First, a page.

Articles Tagged with miami will lawyer

By Phillip B. Rarick, Miami Probate Attorney

You are named the personal representative (or executor in other states) and a loved one or family member has just died.   No doubt these are difficult times, but thankfully there are many resources for help.  The following is a checklist of initial important tasks to help guide you after the funeral or memorial service.

Note:   You are not required to accept the Personal Representative duties.  Before you can legally act on behalf of the estate you will likely need to secure Letters of Administration issued by a Florida probate court that officially designate you as the legal authority in charge of the estate.    Therefore, you should not take action as Personal Representative before you know your duties and what potential claims you may face from estate beneficiaries and creditors.  Consult a Miami probate attorney and see our 10 Basic Legal Rights for Beneficiaries Under a Florida Will.

If you are a beneficiary or interested person of a Florida Will, you have numerous legal rights protected by Florida law.  These laws are designed to keep you informed about the probate administration and make sure the decedent’s wishes as described in the Will are fulfilled.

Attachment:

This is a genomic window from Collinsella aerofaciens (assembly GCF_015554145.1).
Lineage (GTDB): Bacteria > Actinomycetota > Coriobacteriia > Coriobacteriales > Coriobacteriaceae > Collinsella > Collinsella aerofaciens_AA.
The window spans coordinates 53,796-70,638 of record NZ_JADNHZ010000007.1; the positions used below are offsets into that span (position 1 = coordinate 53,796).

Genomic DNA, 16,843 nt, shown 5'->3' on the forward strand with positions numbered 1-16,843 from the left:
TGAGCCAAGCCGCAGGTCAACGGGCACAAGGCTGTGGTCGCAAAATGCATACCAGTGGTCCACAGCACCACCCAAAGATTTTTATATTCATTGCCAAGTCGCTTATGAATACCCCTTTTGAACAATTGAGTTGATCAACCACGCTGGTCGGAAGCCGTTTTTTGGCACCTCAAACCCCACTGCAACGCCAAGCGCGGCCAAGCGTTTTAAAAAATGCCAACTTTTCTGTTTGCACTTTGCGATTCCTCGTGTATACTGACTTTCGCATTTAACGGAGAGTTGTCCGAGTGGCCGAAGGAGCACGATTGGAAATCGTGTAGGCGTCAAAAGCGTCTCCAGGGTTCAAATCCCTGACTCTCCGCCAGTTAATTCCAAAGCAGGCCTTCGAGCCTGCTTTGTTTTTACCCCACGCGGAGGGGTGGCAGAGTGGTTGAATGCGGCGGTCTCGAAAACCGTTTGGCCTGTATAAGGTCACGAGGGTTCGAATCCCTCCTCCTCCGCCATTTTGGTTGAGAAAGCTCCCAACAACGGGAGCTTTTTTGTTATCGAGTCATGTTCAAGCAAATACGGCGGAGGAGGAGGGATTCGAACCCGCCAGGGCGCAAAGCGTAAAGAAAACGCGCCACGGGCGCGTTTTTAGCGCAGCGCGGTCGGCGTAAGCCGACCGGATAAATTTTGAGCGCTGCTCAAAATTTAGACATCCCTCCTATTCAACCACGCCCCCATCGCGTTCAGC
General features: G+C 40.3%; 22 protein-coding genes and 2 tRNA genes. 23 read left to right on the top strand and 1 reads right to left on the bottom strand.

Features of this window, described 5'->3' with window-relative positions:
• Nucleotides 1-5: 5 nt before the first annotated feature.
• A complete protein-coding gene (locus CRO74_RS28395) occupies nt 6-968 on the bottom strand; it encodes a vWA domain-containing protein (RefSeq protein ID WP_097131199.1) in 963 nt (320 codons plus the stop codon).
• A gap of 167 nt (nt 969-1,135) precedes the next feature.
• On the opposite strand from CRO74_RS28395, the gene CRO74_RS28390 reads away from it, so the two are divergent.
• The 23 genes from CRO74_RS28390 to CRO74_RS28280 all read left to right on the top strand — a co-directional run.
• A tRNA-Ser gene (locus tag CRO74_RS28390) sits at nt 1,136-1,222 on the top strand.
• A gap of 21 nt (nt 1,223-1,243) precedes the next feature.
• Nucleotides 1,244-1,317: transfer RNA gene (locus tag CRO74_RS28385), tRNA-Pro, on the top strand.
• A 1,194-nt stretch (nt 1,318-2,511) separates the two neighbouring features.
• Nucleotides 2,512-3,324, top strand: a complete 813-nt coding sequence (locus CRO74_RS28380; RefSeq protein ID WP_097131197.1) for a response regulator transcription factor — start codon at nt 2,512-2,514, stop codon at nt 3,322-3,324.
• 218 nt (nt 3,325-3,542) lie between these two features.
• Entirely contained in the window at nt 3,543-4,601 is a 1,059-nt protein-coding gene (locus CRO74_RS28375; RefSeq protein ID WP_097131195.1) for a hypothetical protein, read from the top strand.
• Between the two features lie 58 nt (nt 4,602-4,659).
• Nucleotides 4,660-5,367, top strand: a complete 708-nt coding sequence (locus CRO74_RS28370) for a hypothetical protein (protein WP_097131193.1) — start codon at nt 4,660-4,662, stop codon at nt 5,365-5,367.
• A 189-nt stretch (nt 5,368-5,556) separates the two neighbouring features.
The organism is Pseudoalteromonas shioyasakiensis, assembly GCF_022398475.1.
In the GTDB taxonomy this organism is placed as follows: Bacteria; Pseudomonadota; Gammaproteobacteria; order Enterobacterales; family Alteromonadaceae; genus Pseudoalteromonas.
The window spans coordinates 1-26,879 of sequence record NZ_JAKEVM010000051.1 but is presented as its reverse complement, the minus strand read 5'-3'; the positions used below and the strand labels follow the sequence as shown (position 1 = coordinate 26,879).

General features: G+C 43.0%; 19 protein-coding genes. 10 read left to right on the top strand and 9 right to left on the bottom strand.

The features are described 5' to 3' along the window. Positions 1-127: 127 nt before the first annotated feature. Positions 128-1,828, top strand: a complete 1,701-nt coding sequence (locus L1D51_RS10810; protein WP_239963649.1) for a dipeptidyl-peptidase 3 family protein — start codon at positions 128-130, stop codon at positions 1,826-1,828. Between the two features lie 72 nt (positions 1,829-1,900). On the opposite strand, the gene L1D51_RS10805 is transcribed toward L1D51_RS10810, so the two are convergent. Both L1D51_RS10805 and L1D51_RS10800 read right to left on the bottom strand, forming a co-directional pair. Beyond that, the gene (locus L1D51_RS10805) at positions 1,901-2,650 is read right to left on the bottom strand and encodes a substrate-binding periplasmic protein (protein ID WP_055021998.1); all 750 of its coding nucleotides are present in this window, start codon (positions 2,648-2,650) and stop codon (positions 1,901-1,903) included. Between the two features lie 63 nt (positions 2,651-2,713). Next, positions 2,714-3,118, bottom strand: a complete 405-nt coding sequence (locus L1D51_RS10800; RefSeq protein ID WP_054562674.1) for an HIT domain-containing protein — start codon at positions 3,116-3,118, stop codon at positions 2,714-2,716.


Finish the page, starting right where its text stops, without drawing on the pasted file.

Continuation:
The person in charge of making sure the property distributions in the Will are satisfied according to the instructions of the decedent is called a “Personal Representative” (referred to in other states as an “Executor”). The Personal Representative (or “PR”) has numerous fiduciary duties that run like a laser beam to the beneficiary.  Here are some of the most important:

  1. You have a right to secure a true copy of the Will.   The original will must be deposited with the court within 10 days of notice of death by whomever has custody of it.  F.S. 732.901

By: Phillip B. Rarick, Esq.

Most divorce judgments call for one of the parties to obtain a life insurance policy to secure the payment of child support, alimony or some other financial obligation.  Let’s assume the obligation is solely child support:  a potential mistake is failure to secure payment of the policy premiums by use of an irrevocable Children’s Safe Harbor Trust structured as a spendthrift trust.

For securing the payment of child support, the settlement agreement should have specific language that may read as follows:

Within the past 10 years, the Living Trust has replaced the Will as the best way to care for you and your loved ones because it can avoid the fees, cost, and stress of court intervention in the event of mental incapacity or death.  Properly funded, a living trust can help you keep legal control in your family or with persons you trust and avoid having a judge – an unknown third person –  make decisions about your personal affairs.